• this is where you get the data for your additional column using values in the core columns

This fragment can be (and should be) compiled in its own compiland while using #include to get the base fragment only. This will result in code gen for the accessor functions for a piece of the overall query -- the part this extension knows about. Importantly code that uses this extension's data does not need or want to know about any other extensions that may be present, thereby keeping dependencies under control.

The C signatures generated would look like this:

extern cql_int32 adds_columns_get_id(
base_frag_result_set_ref _Nonnull result_set,
cql_int32 row);
extern cql_string_ref _Nonnull adds_columns_get_name(
base_frag_result_set_ref _Nonnull result_set,
cql_int32 row);
extern cql_double adds_columns_get_rate(
base_frag_result_set_ref _Nonnull result_set,
cql_int32 row);
extern cql_string_ref _Nullable adds_columns_get_data(
base_frag_result_set_ref _Nonnull result_set,
cql_int32 row);
extern cql_int32 adds_columns_result_count(
base_frag_result_set_ref _Nonnull result_set);

Even if there were dozens of other extensions, the functions for reading those columns would not be declared in the header for this extension. Any given extension "sees" only the core columns plus any columns it added.

Adding Rows

Query extensions also frequently want to add additional rows to the main result set, based on the data that is already present.

The second form of extension allows for this, it is similarly locked in form. Here is an example:

@attribute(cql:extension_fragment=base_frag)
create proc adds_rows(id_ integer not null)
begin
with
base_frag(*) as (select 1 id, "name" name, 1.0 rate),
row_adder_frag(*) as (
select * from base_frag
union all
select * from added_rows)
select * from row_adder_frag;
end;

Let's review the features of this second template form:

  • there is a surrogate for the core query
  • there is a mandatory second CTE
  • the second CTE is a compound query with any number of branches, all union all
  • the first branch must be select * from base_frag (the base fragment) to ensure that the original rows remain
    • this is also why all the branches must be union all
  • this form cannot add new columns
  • the extension CTE may not include order by or limit because that might reorder or remove rows of the base
  • any extensions of this form must come before those of the left outer join form for a given base fragment
    • which ironically means row_adder_frag has to come before col_adder_frag
  • the usual restrictions on compound selects (same type and number of columns) ensure a consistent result
  • the final select after the CTE section must exactly in the form select * from row_adder_frag which is the name of the one and only additional CTE with no other clauses or options
    • in practice only the CTE will be used to create the final assembly so even if you did change the final select to something else it would be moot

The signatures generated for this will look something like so:

extern cql_int32 adds_rows_get_id(
base_frag_result_set_ref _Nonnull result_set,
cql_int32 row);
extern cql_string_ref _Nonnull adds_rows_get_name(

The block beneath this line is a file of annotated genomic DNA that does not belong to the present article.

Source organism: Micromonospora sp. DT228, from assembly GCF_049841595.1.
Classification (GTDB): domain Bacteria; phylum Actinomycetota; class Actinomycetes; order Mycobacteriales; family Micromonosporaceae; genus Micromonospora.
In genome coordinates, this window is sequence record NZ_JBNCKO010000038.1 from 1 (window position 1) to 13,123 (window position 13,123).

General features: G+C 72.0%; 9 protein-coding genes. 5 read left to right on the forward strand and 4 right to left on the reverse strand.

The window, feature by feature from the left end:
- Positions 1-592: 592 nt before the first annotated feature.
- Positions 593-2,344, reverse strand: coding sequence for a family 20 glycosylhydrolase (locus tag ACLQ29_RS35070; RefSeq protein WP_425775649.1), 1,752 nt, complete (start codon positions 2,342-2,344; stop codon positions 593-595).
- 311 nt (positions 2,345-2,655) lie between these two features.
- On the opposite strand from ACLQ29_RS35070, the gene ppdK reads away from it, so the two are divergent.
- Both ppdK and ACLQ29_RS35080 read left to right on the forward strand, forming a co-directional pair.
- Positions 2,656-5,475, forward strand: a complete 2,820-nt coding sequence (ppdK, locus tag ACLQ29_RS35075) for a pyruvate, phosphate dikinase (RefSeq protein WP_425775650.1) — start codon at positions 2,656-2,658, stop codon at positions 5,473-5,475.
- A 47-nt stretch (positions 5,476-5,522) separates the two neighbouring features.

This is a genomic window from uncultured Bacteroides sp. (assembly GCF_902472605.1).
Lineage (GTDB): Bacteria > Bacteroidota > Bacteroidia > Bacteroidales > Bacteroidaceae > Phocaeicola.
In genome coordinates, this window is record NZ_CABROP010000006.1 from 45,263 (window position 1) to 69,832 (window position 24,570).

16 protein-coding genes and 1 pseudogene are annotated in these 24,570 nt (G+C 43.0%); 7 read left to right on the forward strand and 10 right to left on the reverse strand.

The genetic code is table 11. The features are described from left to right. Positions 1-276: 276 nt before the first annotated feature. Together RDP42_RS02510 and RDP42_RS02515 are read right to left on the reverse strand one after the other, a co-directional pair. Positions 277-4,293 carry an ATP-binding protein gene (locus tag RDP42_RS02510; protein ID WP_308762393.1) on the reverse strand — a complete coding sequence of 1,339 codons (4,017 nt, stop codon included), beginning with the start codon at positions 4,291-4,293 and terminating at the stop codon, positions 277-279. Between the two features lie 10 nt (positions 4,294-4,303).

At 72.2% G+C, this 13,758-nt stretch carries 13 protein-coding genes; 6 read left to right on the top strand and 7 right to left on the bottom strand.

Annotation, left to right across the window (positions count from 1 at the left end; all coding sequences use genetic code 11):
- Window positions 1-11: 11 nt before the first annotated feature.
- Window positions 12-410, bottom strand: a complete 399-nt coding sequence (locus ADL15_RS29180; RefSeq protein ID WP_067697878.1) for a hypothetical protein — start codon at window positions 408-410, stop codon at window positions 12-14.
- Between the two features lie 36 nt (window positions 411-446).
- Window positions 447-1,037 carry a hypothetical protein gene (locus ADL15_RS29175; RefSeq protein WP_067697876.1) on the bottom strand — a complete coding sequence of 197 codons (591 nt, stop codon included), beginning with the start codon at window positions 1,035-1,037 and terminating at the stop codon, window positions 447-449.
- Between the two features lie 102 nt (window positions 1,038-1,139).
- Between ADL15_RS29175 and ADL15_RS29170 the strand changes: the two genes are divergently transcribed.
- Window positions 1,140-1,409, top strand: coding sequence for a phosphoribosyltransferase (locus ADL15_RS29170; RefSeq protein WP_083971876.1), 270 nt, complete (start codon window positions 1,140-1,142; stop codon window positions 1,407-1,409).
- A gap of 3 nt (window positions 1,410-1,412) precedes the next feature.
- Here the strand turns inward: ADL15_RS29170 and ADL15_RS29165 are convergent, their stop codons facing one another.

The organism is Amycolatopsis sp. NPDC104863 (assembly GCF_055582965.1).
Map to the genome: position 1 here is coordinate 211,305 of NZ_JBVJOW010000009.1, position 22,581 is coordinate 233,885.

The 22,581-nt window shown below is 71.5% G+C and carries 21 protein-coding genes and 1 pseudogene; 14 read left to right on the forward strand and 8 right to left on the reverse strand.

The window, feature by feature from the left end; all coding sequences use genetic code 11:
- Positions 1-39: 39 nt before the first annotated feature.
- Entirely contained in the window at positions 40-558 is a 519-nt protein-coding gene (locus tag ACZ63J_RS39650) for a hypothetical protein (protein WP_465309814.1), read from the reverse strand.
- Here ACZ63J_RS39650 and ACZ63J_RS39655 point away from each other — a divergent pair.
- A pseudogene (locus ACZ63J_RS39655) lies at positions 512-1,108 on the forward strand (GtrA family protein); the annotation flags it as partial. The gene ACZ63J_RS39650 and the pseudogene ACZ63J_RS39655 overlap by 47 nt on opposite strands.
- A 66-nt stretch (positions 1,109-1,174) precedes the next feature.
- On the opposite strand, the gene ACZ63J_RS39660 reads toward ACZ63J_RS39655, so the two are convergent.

base_frag_result_set_ref _Nonnull result_set,
cql_int32 row);
extern cql_double adds_rows_get_rate(
base_frag_result_set_ref _Nonnull result_set,
cql_int32 row);
extern cql_int32 adds_rows_result_count(
base_frag_result_set_ref _Nonnull result_set);

Which gives you access to the core columns. Again this fragment can and should be compiled standalone with only the declaration for the base fragment in the same translation unit to get the cleanest possible output. This is so that consumers of this extension do not "see" other extensions which may or may not be related and may or may not always be present.

Assembling the Fragments

With all the fragments independently declared they need to be unified to create one final query. This is where the major rewriting happens. The assembly_fragment looks something like this:

@attribute(cql:assembly_fragment=base_frag)
create proc base_frag(id_ integer not null)
begin
with
base_frag(*) as (select 1 id, "name" name, 1.0 rate)
select * from base_frag;
end;

It will always be as simple as this, all the complexity is in the fragments.

  • the assembly_fragment name must match the core fragment name
  • the procedure arguments must be identical to the base fragment arguments
  • the procedure must have the same name as the assembly fragment (base_frag in this case)
    • the code that was generated for the previous fragments anticipates this and makes reference to what will be generated here
    • this is enforced
  • the assembled query is what you run to get the result set, this has real code behind it
    • the other fragments only produce result set readers that call into the helper methods to get columns
  • there is a surrogate for the core fragment as usual
  • all of CTE section will ultimately be replaced with the fragments chained together
  • the final select should be of the form select * from your_frags but it can include ordering and/or filtering, this statement will be present in final codegen, the final order is usually defined here

When compiling the assembly fragment, you should include the base, and all the other fragments, and the assembly template. The presence of the assembly_fragment will cause codegen for the extension fragments to be suppressed. The assembly translation unit only contains the assembly query as formed from the fragments.

Now let's look at how the query is rewritten, the process is pretty methodical.

After rewriting the assembly looks like this: